The rest of the way in was a battle setting up for the field sprint. Festina started the tempo twenty kilometers out. It was very windy and with about ten kilometers left TVM took over. They were flying. We were hanging in the back waiting to get closer to the line till we brought Glenn and Julian to the front. At about six kilometers to go we went flying past the group to get behind the TVM train. TVM was flying considering how windy it was. At about three kilometers to go I saw Marcel Wust with a team mate trying to move up on the inside of the group. They must have been twenty or thirty deep. I took Glenn up the outside one more time and then sat up. Frank was taking care of Dylan in the front till one kilometer to go also. After that the boys were on their own.

In the sprint Julian felt great but a few wrong moves and things didn't work out. That's the way it works sometimes. Marcel ended up winning which makes it more impressive to me considering where I saw him with three kilometers to go. He reached his goal for this race, a stage win. Now whatever happens will be icing on the cake.

Yesterday I told you that Andriotto (Saeco) broke his collarbone. He didn't and he was in the race today. He had a puncture wound to his arm and he had to get eighteen stitches in his bicep. He was very lucky nothing punctured a tendon, muscle or artery. Also, yesterday Dufaux (Saeco) crashed somewhere in the race. He had bandages on today. To top it off he crashed again today tearing up his shorts and jersey. Not a good start to a three-week tour. Maybe Dufaux can't see so well because it would be hard to miss the warning flags they have here. This year they have these ten-foot flagpoles set up at all dangerous places. It has a yellow flag at the top with a flashing yellow light. It also emits a loud beeping noise, like a garbage truck backing up, to give us a heads up warning. I don't think it makes much of a difference than the motorcycle guy waving the flag.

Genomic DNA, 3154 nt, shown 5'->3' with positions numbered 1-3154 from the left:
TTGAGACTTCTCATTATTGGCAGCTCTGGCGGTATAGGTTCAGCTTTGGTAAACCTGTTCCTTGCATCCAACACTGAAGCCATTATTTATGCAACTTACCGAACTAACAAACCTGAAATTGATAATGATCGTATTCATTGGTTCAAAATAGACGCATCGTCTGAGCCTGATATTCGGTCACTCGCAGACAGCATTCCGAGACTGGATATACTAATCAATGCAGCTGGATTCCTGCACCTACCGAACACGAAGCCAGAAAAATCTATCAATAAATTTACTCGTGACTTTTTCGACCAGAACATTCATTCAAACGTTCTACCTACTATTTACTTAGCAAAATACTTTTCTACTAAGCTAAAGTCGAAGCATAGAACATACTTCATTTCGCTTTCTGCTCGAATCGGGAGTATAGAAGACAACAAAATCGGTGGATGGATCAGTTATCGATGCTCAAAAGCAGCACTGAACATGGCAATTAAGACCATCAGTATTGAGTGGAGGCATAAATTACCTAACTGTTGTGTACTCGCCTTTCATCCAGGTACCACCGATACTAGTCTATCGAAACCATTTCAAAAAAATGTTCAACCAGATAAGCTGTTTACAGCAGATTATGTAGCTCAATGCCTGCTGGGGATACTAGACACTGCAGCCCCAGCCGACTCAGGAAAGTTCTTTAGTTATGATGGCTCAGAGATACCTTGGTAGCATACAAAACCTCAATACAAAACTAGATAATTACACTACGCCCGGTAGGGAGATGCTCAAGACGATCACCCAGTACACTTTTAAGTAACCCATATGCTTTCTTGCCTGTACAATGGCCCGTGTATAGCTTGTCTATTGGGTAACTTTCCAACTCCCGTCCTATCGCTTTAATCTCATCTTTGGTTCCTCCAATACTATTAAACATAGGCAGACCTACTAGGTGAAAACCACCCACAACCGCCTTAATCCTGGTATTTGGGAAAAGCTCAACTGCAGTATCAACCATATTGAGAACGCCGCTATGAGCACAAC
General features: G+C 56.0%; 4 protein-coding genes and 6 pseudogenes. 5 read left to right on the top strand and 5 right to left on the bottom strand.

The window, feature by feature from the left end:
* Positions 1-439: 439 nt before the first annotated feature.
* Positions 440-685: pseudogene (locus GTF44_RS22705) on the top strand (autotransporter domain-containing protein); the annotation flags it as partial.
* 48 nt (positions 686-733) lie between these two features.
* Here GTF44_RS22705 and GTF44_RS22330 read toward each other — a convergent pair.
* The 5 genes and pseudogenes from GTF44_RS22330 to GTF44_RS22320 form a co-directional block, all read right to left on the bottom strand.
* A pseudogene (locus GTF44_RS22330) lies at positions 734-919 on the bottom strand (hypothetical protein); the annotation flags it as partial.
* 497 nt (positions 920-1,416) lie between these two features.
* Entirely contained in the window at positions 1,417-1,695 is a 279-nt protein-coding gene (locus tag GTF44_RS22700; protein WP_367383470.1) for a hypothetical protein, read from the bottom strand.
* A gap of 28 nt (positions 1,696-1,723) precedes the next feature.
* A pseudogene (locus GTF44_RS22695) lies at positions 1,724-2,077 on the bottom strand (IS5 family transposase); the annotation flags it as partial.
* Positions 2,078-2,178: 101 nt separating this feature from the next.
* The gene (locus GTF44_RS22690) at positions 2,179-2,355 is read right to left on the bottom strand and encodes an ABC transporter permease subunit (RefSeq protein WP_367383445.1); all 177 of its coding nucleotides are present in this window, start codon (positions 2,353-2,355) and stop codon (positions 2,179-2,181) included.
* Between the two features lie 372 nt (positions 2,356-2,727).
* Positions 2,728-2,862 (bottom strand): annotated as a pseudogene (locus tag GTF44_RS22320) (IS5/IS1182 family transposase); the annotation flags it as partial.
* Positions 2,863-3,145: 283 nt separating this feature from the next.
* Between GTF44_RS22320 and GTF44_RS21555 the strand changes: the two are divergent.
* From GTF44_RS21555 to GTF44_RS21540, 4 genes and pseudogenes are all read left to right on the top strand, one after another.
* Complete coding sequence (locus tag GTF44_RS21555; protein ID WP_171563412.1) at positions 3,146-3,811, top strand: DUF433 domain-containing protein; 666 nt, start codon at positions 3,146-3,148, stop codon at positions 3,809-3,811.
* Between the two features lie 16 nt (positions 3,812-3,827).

Vandenbroucke has a weird set up on his bike and I don't know how he gets away with it. He rides for Cofidis which uses Campagnolo. He rides Shimano shoes with Shimano pedals. He uses Shimano cranks on the right side and a Campagnolo crank on the left side. He must have some pull somewhere.